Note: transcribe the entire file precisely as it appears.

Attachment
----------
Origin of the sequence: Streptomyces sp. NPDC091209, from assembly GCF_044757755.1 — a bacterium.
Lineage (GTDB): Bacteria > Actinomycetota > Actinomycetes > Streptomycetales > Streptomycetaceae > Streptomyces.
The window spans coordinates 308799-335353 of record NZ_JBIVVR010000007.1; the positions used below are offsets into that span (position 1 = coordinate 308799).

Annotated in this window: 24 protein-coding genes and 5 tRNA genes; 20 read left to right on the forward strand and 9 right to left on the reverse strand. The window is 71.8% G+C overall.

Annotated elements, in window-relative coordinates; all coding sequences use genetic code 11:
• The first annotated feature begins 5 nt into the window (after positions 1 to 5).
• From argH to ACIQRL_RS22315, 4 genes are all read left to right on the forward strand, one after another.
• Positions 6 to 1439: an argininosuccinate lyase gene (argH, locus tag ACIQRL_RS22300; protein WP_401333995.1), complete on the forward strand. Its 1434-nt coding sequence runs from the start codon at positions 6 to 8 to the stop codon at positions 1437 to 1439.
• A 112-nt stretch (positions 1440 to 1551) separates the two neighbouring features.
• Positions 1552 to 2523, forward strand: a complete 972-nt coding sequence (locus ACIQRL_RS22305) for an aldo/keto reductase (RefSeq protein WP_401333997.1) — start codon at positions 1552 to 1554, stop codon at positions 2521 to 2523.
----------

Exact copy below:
Origin of the sequence: Streptomyces sp. NPDC091209, from assembly GCF_044757755.1 — a bacterium.
Lineage (GTDB): Bacteria > Actinomycetota > Actinomycetes > Streptomycetales > Streptomycetaceae > Streptomyces.
The window spans coordinates 308799-335353 of record NZ_JBIVVR010000007.1; the positions used below are offsets into that span (position 1 = coordinate 308799).

Annotated in this window: 24 protein-coding genes and 5 tRNA genes; 20 read left to right on the forward strand and 9 right to left on the reverse strand. The window is 71.8% G+C overall.

Annotated elements, in window-relative coordinates; all coding sequences use genetic code 11:
• The first annotated feature begins 5 nt into the window (after positions 1 to 5).
• From argH to ACIQRL_RS22315, 4 genes are all read left to right on the forward strand, one after another.
• Positions 6 to 1439: an argininosuccinate lyase gene (argH, locus tag ACIQRL_RS22300; protein WP_401333995.1), complete on the forward strand. Its 1434-nt coding sequence runs from the start codon at positions 6 to 8 to the stop codon at positions 1437 to 1439.
• A 112-nt stretch (positions 1440 to 1551) separates the two neighbouring features.
• Positions 1552 to 2523, forward strand: a complete 972-nt coding sequence (locus ACIQRL_RS22305) for an aldo/keto reductase (RefSeq protein WP_401333997.1) — start codon at positions 1552 to 1554, stop codon at positions 2521 to 2523.